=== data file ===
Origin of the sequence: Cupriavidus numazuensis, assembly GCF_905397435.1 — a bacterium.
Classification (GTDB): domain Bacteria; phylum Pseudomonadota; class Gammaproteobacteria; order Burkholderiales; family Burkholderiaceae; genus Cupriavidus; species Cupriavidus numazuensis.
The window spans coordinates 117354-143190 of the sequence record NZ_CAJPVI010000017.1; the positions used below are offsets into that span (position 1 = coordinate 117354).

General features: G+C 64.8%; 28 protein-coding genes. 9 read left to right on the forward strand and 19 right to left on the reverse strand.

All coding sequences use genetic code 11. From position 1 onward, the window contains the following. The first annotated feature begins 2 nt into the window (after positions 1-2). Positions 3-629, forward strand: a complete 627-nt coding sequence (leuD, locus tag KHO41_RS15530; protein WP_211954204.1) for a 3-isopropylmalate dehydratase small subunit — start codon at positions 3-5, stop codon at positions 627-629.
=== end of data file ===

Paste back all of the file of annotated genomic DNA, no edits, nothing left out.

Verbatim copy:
Origin of the sequence: Cupriavidus numazuensis, assembly GCF_905397435.1 — a bacterium.
Classification (GTDB): domain Bacteria; phylum Pseudomonadota; class Gammaproteobacteria; order Burkholderiales; family Burkholderiaceae; genus Cupriavidus; species Cupriavidus numazuensis.
The window spans coordinates 117354-143190 of the sequence record NZ_CAJPVI010000017.1; the positions used below are offsets into that span (position 1 = coordinate 117354).

General features: G+C 64.8%; 28 protein-coding genes. 9 read left to right on the forward strand and 19 right to left on the reverse strand.

All coding sequences use genetic code 11. From position 1 onward, the window contains the following. The first annotated feature begins 2 nt into the window (after positions 1-2). Positions 3-629, forward strand: a complete 627-nt coding sequence (leuD, locus tag KHO41_RS15530; protein WP_211954204.1) for a 3-isopropylmalate dehydratase small subunit — start codon at positions 3-5, stop codon at positions 627-629.